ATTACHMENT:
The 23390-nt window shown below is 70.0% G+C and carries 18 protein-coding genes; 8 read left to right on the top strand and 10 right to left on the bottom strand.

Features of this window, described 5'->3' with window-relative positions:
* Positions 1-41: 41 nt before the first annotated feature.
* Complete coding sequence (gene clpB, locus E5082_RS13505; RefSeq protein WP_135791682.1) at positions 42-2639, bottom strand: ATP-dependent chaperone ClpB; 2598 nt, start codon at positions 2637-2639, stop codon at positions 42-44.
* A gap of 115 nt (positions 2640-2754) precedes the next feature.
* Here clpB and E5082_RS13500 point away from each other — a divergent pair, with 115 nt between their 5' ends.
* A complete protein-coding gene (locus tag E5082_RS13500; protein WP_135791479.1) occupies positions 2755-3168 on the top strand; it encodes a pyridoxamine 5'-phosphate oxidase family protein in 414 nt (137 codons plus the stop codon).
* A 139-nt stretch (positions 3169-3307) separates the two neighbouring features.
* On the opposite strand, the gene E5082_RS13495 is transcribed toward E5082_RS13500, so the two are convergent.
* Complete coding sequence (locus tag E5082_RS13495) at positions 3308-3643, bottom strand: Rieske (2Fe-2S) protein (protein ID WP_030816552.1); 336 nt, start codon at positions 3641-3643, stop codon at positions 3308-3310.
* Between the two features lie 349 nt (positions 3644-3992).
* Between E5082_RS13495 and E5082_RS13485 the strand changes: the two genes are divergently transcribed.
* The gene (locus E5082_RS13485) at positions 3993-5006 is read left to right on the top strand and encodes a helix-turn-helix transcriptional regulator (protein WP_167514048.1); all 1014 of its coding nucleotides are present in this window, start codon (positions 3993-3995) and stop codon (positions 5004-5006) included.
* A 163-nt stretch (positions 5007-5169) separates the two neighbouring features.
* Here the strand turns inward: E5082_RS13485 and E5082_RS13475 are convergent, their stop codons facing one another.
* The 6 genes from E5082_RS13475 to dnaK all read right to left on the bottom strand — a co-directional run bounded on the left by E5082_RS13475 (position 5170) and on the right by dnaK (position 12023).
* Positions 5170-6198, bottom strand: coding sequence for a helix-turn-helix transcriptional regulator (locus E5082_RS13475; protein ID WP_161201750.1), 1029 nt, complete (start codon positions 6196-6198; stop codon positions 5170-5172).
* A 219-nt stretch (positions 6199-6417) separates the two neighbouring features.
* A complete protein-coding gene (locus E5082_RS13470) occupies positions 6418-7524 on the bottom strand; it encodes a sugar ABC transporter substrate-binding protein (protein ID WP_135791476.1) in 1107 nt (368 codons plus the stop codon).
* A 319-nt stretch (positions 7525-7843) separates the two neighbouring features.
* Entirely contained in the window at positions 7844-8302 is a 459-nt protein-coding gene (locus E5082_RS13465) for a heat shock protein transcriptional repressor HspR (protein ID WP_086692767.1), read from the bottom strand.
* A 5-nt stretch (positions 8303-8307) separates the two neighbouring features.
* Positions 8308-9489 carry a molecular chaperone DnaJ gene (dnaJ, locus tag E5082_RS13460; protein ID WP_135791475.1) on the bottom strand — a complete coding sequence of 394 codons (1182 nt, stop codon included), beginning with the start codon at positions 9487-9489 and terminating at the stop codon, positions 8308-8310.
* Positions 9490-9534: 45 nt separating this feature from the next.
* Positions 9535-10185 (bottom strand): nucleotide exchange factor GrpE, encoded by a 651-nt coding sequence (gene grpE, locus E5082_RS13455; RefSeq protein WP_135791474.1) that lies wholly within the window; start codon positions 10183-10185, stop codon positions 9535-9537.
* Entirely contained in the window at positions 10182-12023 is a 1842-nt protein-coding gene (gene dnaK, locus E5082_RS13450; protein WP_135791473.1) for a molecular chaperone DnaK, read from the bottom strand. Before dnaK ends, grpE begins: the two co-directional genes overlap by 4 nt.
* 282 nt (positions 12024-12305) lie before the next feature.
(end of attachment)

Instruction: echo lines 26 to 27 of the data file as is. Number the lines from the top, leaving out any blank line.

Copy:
* Entirely contained in the window at positions 10182-12023 is a 1842-nt protein-coding gene (gene dnaK, locus E5082_RS13450; protein WP_135791473.1) for a molecular chaperone DnaK, read from the bottom strand. Before dnaK ends, grpE begins: the two co-directional genes overlap by 4 nt.
* 282 nt (positions 12024-12305) lie before the next feature.